We identified the two areas of risk – over-privileged administrators and data proliferation. The next logical question is – what can we do about it. Let’s tackle each one in sequence in two articles – this time we will focus on administrators
Administrators: There are two facets to this problem. One is reactive and the other is proactive.
a. Reactive – This is where you – let’s say an outside consultant brought into assess risk - have discovered – say 100 – administrators all with super-user privileges. Clearly that may be a rude wake up call to your client. The knee jerk reaction may be to curtail the privileges of everyone (except the boss maybe) but that may back fire. Why? Because, maybe some of them have a legitimate need to have those ‘elevated’ privileges – recent promotion, expansion of duties etc. – and you may cause undesired consequences. Except you do. Instead of creating an uncomfortable interview with each ‘miscreant’ or their boss, you can take a much less intrusive path by looking at what each admin has been doing over the past 30/60/90 days – essentially take the data that is available and use that to baseline against what they are entitled to. In other words, if Joe Schmuck, belonging to the ‘super-admin’ group which is accorded 99 privileges (like VM create, VM delete, create a port group …) has only been using 9 privileges over the past 90 days so he is essentially over-privileged over 92%. Likewise, if Joe S has oversight for 150 objects (VMs, hosts, port groups, firewall rules …) but has been operating on 30 objects. He is over-privileged by 80% on his scope. This is actionable data. With this, with the appropriate set of tools, you can now reduce both the privileges and scope in one fell swoop that is customized to each over-privileged admin based on their individual customized usage.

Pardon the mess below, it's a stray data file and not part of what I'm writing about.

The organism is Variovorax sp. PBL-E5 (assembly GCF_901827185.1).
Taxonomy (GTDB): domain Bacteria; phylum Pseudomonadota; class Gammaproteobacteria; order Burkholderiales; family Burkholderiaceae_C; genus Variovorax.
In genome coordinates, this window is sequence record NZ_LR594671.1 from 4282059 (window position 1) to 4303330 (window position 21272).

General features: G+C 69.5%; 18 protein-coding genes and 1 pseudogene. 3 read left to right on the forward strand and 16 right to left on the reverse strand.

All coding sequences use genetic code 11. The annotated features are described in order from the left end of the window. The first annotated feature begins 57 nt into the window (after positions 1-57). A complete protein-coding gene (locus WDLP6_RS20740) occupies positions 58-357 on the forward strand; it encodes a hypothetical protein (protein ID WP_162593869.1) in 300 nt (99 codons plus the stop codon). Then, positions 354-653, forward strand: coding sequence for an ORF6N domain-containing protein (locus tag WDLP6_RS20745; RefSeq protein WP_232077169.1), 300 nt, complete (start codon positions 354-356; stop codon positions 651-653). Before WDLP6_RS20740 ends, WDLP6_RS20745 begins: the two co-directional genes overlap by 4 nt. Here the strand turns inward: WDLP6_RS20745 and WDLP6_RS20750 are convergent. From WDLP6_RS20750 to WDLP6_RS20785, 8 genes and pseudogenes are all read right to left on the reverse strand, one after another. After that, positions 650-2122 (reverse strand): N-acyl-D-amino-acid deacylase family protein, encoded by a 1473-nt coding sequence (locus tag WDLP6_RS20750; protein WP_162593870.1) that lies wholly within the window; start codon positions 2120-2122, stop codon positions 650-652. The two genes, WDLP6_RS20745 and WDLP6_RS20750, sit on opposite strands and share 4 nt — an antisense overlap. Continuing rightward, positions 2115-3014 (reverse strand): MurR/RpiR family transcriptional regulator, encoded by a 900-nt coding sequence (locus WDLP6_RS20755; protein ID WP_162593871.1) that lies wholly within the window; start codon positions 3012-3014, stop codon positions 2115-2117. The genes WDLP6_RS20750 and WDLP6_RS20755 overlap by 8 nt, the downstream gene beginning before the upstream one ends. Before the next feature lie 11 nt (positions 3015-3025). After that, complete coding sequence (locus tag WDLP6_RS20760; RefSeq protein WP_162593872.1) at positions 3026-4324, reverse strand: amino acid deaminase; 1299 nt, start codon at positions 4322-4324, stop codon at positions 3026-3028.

b. Proactive – The above gets you to a good place with remedial action, but how do you stay “right-sized”? This requires a sophisticated tool that has complete oversight over your entire SDDC – VMs, Orchestration Tools, VNFs etc. – and monitors the entire SDDC to enable proactive policy enforcement so that Joe Schmuck is only allowed to operate on 30 objects and 9 privileged operations. And for more advanced customers, there could be a secondary set of 20 objects and 10 privileged operations that requires Mary Doe (Joe’s boss) to approve (fully automated of course) and all the rest of the SDDC is explicitly out of bounds for Joe. The cool thing here is that while Joe Schmuck can continue to be part of the same ‘super-user group and no changes are really needed from touching Active Directory. This is important because, AD is a highly sensitive and controlled environment and is truly the nerve center of the entire data center. So, having a way to ‘right size’ the privileges without touching AD is usually welcome (in the fullness of time Joe Schmuck may be demoted to a ‘group admin’ by adjusting his AD group). But this doesn’t stop with Joe Schmuck. For all the 100 administrators, we have the view of privileges used and objects accessed. And these policies can be created and enforced for all the admins in SDDC. That is a truly locked-down yet flexible security framework.
And there is a great complementary article on this by a great IDG Contributor and security practitioner – Leslie K Lambert - on the same vein talking about real customers who are confronted with ‘too much access’ and ‘hidden privileged access’.
So, there you have it - the three golden rules
1) Acknowledge that there MAY be risk in your organization
2) Use tools to ‘expose’ what this may be in your organization
3) Take remedial measures and proactive steps to reduce your risk
Next time we will focus our attention on the second area of exposure ‘Data’.